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Equivalent indels--ambiguous functional classes and redundancy in databases.

By Jens Assmus, Jürgen Kleffe, Armin O Schmitt and Gudrun A Brockmann

Abstract

There is considerable interest in studying sequenced variations. However, while the positions of substitutions are uniquely identifiable by sequence alignment, the location of insertions and deletions still poses problems. Each insertion and deletion causes a change of sequence. Yet, due to low complexity or repetitive sequence structures, the same indel can sometimes be annotated in different ways. Two indels which differ in allele sequence and position can be one and the same, i.e. the alternative sequence of the whole chromosome is identical in both cases and, therefore, the two deletions are biologically equivalent. In such a case, it is impossible to identify the exact position of an indel merely based on sequence alignment. Thus, variation entries in a mutation database are not necessarily uniquely defined. We prove the existence of a contiguous region around an indel in which all deletions of the same length are biologically identical. Databases often show only one of several possible locations for a given variation. Furthermore, different data base entries can represent equivalent variation events. We identified 1,045,590 such problematic entries of insertions and deletions out of 5,860,408 indel entries in the current human database of Ensembl. Equivalent indels are found in sequence regions of different functions like exons, introns or 5' and 3' UTRs. One and the same variation can be assigned to several different functional classifications of which only one is correct. We implemented an algorithm that determines for each indel database entry its complete set of equivalent indels which is uniquely characterized by the indel itself and a given interval of the reference sequence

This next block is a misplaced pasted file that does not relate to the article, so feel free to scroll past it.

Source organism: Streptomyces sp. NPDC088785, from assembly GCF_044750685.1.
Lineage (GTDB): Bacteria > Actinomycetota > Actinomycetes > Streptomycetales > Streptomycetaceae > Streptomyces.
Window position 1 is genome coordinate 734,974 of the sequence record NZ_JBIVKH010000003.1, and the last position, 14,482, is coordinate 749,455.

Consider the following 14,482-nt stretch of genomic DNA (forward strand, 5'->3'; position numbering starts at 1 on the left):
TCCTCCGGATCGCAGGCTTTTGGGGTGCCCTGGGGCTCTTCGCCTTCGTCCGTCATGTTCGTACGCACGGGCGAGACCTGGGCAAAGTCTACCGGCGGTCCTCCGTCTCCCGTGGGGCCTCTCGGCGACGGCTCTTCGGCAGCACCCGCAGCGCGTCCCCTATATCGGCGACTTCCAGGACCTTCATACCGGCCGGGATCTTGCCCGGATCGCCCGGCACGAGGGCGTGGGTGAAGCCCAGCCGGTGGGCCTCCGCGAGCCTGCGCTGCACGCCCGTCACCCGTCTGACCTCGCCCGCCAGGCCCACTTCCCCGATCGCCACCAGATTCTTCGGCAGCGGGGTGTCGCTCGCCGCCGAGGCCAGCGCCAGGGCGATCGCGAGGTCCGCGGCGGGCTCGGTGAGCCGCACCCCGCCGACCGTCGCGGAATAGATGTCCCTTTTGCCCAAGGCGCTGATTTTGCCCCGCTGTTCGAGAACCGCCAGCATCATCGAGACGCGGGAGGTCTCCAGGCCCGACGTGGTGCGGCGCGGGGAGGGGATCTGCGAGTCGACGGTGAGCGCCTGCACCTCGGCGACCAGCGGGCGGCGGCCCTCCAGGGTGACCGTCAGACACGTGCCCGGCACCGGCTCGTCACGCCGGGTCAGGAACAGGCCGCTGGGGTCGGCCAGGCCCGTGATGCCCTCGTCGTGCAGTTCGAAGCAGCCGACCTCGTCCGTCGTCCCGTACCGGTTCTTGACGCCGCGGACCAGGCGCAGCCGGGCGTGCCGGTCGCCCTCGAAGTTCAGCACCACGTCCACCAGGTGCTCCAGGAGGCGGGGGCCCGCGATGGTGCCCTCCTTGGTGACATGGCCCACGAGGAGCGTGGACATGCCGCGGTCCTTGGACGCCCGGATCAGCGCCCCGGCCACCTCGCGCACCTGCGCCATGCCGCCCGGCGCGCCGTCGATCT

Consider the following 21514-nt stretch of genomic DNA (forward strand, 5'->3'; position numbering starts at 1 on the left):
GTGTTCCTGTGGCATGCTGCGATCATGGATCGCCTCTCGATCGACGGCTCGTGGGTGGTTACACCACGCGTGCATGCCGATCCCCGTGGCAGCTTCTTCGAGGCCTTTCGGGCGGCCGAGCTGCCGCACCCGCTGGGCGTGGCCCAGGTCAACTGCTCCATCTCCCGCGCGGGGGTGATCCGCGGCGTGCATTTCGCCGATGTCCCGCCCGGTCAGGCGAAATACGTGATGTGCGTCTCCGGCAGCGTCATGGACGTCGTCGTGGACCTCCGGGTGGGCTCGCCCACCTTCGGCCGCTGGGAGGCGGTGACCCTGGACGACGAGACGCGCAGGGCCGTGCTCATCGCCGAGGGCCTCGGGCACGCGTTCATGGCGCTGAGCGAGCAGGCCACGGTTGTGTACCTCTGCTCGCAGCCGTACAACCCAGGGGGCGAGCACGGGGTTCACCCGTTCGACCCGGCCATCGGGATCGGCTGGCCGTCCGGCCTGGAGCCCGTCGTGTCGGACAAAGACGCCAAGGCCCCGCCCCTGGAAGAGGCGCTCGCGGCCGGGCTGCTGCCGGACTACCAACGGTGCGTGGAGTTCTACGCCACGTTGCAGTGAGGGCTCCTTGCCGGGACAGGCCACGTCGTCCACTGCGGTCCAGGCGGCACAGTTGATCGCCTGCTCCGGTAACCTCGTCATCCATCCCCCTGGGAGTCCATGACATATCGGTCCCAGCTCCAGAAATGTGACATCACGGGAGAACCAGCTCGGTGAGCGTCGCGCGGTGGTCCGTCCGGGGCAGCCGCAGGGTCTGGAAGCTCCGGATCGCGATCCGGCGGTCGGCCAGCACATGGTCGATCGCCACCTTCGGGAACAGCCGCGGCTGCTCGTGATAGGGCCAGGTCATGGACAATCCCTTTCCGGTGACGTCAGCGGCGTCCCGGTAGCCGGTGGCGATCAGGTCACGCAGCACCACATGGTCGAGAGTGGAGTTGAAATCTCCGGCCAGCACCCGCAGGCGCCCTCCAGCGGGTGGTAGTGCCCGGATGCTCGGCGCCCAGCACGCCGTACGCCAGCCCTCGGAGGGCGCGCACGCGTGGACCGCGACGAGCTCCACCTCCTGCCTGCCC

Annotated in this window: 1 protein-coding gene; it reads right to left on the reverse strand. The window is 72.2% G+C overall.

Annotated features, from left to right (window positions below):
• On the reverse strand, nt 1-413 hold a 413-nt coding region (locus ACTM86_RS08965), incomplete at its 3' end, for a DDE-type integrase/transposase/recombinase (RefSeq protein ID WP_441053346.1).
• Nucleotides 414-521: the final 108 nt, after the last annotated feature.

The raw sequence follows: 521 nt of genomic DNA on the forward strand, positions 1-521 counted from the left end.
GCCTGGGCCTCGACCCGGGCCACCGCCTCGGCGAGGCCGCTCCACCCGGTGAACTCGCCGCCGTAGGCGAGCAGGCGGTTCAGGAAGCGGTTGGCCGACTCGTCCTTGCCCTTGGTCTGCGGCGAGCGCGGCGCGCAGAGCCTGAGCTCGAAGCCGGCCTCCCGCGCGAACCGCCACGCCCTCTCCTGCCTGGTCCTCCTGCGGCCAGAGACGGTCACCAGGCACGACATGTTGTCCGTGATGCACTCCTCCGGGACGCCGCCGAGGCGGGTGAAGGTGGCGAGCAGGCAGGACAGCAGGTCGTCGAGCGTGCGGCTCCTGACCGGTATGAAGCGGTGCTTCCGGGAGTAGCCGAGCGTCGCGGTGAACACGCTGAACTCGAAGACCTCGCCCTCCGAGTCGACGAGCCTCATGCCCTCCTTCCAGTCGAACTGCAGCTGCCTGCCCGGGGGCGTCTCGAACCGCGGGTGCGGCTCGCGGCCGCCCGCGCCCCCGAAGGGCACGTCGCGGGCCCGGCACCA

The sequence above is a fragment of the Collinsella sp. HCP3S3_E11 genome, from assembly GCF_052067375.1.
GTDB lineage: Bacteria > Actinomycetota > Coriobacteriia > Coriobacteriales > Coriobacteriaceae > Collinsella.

Topics: Medicine, R, Science, Q
Publisher: Public Library of Science (PLoS)
DOI identifier: 10.1371/journal.pone.0062803
OAI identifier: oai:doaj.org/article:e60e20646e3441cdadfcc163d4cd6527
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